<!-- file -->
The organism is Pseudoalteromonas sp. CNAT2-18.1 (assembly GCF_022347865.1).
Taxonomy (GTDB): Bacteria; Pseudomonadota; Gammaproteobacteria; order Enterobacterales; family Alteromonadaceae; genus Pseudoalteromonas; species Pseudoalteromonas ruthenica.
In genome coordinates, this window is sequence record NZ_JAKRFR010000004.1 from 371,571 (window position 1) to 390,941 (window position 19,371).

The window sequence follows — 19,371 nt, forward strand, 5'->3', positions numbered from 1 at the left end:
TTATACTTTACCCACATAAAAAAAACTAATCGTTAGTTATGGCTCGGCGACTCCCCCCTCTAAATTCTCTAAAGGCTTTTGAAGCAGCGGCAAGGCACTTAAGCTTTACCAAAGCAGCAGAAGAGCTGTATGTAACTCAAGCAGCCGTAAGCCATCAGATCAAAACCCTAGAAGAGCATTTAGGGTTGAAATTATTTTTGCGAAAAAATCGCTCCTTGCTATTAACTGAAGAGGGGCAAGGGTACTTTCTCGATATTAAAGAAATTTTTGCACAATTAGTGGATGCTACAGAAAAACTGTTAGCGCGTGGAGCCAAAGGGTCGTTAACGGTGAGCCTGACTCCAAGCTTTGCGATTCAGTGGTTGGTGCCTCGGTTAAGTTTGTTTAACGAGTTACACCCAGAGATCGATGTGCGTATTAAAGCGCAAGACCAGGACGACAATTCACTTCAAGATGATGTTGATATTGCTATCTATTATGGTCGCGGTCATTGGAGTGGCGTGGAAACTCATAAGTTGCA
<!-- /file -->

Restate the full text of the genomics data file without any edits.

The organism is Pseudoalteromonas sp. CNAT2-18.1 (assembly GCF_022347865.1).
Taxonomy (GTDB): Bacteria; Pseudomonadota; Gammaproteobacteria; order Enterobacterales; family Alteromonadaceae; genus Pseudoalteromonas; species Pseudoalteromonas ruthenica.
In genome coordinates, this window is sequence record NZ_JAKRFR010000004.1 from 371,571 (window position 1) to 390,941 (window position 19,371).

The window sequence follows — 19,371 nt, forward strand, 5'->3', positions numbered from 1 at the left end:
TTATACTTTACCCACATAAAAAAAACTAATCGTTAGTTATGGCTCGGCGACTCCCCCCTCTAAATTCTCTAAAGGCTTTTGAAGCAGCGGCAAGGCACTTAAGCTTTACCAAAGCAGCAGAAGAGCTGTATGTAACTCAAGCAGCCGTAAGCCATCAGATCAAAACCCTAGAAGAGCATTTAGGGTTGAAATTATTTTTGCGAAAAAATCGCTCCTTGCTATTAACTGAAGAGGGGCAAGGGTACTTTCTCGATATTAAAGAAATTTTTGCACAATTAGTGGATGCTACAGAAAAACTGTTAGCGCGTGGAGCCAAAGGGTCGTTAACGGTGAGCCTGACTCCAAGCTTTGCGATTCAGTGGTTGGTGCCTCGGTTAAGTTTGTTTAACGAGTTACACCCAGAGATCGATGTGCGTATTAAAGCGCAAGACCAGGACGACAATTCACTTCAAGATGATGTTGATATTGCTATCTATTATGGTCGCGGTCATTGGAGTGGCGTGGAAACTCATAAGTTGCA